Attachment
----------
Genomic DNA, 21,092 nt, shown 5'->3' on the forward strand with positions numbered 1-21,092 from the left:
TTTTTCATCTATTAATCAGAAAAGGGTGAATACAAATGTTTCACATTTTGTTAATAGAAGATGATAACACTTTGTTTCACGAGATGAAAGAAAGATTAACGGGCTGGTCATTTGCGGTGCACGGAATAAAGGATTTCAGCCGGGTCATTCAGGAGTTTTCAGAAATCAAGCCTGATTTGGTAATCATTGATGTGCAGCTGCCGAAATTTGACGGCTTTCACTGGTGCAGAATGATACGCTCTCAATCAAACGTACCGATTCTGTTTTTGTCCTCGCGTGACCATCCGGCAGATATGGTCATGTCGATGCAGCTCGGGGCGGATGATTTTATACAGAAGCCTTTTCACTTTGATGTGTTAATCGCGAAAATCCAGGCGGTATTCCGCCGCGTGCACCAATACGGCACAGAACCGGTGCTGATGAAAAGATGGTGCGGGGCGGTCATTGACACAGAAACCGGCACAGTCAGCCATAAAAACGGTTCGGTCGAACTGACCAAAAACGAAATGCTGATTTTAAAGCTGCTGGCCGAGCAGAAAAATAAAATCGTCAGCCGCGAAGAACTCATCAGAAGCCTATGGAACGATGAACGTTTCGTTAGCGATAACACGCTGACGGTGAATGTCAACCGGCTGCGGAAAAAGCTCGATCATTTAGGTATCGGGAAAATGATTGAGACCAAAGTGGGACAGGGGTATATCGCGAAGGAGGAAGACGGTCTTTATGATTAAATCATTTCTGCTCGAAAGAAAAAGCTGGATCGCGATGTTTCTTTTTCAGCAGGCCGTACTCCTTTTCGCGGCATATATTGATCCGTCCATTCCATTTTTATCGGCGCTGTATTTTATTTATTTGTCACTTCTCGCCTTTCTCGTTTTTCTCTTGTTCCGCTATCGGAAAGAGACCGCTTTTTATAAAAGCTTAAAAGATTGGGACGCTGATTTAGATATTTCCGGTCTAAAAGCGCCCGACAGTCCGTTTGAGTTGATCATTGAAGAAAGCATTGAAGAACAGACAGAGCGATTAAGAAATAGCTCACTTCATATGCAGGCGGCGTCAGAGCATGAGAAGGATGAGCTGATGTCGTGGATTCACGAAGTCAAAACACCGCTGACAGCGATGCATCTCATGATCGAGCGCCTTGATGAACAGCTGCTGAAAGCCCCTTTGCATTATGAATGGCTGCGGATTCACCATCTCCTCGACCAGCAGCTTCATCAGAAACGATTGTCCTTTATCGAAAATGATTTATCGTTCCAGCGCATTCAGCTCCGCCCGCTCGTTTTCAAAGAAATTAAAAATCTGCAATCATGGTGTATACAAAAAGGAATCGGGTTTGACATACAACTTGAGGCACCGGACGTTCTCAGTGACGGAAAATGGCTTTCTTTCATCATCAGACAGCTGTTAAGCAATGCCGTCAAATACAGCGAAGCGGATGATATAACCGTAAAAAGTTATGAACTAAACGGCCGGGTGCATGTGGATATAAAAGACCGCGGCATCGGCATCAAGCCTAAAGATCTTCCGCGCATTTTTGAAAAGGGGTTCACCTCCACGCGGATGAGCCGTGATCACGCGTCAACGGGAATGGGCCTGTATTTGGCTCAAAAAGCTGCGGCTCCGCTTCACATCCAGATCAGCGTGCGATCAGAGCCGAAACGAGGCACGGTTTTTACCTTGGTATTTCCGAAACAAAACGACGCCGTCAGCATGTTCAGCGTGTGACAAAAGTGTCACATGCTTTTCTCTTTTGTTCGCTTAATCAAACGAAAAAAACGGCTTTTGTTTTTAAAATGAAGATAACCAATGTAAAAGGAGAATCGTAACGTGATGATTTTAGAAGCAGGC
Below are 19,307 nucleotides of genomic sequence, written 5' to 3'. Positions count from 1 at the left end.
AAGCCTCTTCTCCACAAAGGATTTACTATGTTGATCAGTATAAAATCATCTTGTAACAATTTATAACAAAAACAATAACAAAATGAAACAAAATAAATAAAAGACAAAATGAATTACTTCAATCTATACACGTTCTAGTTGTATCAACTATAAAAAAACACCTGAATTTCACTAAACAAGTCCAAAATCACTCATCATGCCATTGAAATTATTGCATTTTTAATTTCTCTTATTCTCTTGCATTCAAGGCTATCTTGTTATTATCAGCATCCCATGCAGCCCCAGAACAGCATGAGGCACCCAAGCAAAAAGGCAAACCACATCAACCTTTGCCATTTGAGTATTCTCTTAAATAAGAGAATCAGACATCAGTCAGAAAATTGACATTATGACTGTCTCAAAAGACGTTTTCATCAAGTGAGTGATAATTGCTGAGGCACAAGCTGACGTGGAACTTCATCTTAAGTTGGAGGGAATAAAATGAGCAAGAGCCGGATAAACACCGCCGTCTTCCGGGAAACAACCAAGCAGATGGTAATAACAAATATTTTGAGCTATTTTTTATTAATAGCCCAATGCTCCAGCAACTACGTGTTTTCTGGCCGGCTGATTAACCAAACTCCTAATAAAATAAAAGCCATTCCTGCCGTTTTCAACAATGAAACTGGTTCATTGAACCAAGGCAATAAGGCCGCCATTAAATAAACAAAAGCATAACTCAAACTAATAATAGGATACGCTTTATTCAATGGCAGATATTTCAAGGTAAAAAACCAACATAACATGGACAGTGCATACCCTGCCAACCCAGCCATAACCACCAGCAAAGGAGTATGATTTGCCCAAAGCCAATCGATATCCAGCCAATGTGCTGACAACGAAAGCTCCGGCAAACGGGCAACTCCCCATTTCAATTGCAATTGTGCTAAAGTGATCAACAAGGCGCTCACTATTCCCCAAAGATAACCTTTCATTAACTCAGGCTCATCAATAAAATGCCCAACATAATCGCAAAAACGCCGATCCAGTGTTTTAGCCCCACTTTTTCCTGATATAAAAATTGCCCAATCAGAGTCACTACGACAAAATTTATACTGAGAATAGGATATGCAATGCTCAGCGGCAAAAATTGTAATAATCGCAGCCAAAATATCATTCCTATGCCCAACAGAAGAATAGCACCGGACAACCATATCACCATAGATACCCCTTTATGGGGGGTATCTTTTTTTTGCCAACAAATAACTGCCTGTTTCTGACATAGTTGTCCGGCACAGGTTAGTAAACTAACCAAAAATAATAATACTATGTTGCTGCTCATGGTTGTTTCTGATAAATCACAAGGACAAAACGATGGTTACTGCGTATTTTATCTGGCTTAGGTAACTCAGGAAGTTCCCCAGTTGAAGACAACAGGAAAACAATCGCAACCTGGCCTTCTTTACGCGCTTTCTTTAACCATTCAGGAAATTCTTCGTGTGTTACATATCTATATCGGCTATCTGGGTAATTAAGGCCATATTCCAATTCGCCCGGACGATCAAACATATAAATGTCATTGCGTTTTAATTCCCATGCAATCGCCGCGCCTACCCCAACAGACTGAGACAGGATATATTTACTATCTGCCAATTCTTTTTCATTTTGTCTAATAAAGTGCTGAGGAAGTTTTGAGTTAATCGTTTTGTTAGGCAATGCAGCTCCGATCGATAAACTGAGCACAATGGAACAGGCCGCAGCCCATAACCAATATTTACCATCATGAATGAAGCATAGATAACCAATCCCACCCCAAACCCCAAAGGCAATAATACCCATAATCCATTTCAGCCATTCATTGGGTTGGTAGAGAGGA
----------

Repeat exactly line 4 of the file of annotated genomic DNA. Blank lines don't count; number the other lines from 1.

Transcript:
AAGCCTCTTCTCCACAAAGGATTTACTATGTTGATCAGTATAAAATCATCTTGTAACAATTTATAACAAAAACAATAACAAAATGAAACAAAATAAATAAAAGACAAAATGAATTACTTCAATCTATACACGTTCTAGTTGTATCAACTATAAAAAAACACCTGAATTTCACTAAACAAGTCCAAAATCACTCATCATGCCATTGAAATTATTGCATTTTTAATTTCTCTTATTCTCTTGCATTCAAGGCTATCTTGTTATTATCAGCATCCCATGCAGCCCCAGAACAGCATGAGGCACCCAAGCAAAAAGGCAAACCACATCAACCTTTGCCATTTGAGTATTCTCTTAAATAAGAGAATCAGACATCAGTCAGAAAATTGACATTATGACTGTCTCAAAAGACGTTTTCATCAAGTGAGTGATAATTGCTGAGGCACAAGCTGACGTGGAACTTCATCTTAAGTTGGAGGGAATAAAATGAGCAAGAGCCGGATAAACACCGCCGTCTTCCGGGAAACAACCAAGCAGATGGTAATAACAAATATTTTGAGCTATTTTTTATTAATAGCCCAATGCTCCAGCAACTACGTGTTTTCTGGCCGGCTGATTAACCAAACTCCTAATAAAATAAAAGCCATTCCTGCCGTTTTCAACAATGAAACTGGTTCATTGAACCAAGGCAATAAGGCCGCCATTAAATAAACAAAAGCATAACTCAAACTAATAATAGGATACGCTTTATTCAATGGCAGATATTTCAAGGTAAAAAACCAACATAACATGGACAGTGCATACCCTGCCAACCCAGCCATAACCACCAGCAAAGGAGTATGATTTGCCCAAAGCCAATCGATATCCAGCCAATGTGCTGACAACGAAAGCTCCGGCAAACGGGCAACTCCCCATTTCAATTGCAATTGTGCTAAAGTGATCAACAAGGCGCTCACTATTCCCCAAAGATAACCTTTCATTAACTCAGGCTCATCAATAAAATGCCCAACATAATCGCAAAAACGCCGATCCAGTGTTTTAGCCCCACTTTTTCCTGATATAAAAATTGCCCAATCAGAGTCACTACGACAAAATTTATACTGAGAATAGGATATGCAATGCTCAGCGGCAAAAATTGTAATAATCGCAGCCAAAATATCATTCCTATGCCCAACAGAAGAATAGCACCGGACAACCATATCACCATAGATACCCCTTTATGGGGGGTATCTTTTTTTTGCCAACAAATAACTGCCTGTTTCTGACATAGTTGTCCGGCACAGGTTAGTAAACTAACCAAAAATAATAATACTATGTTGCTGCTCATGGTTGTTTCTGATAAATCACAAGGACAAAACGATGGTTACTGCGTATTTTATCTGGCTTAGGTAACTCAGGAAGTTCCCCAGTTGAAGACAACAGGAAAACAATCGCAACCTGGCCTTCTTTACGCGCTTTCTTTAACCATTCAGGAAATTCTTCGTGTGTTACATATCTATATCGGCTATCTGGGTAATTAAGGCCATATTCCAATTCGCCCGGACGATCAAACATATAAATGTCATTGCGTTTTAATTCCCATGCAATCGCCGCGCCTACCCCAACAGACTGAGACAGGATATATTTACTATCTGCCAATTCTTTTTCATTTTGTCTAATAAAGTGCTGAGGAAGTTTTGAGTTAATCGTTTTGTTAGGCAATGCAGCTCCGATCGATAAACTGAGCACAATGGAACAGGCCGCAGCCCATAACCAATATTTACCATCATGAATGAAGCATAGATAACCAATCCCACCCCAAACCCCAAAGGCAATAATACCCATAATCCATTTCAGCCATTCATTGGGTTGGTAGAGAGGA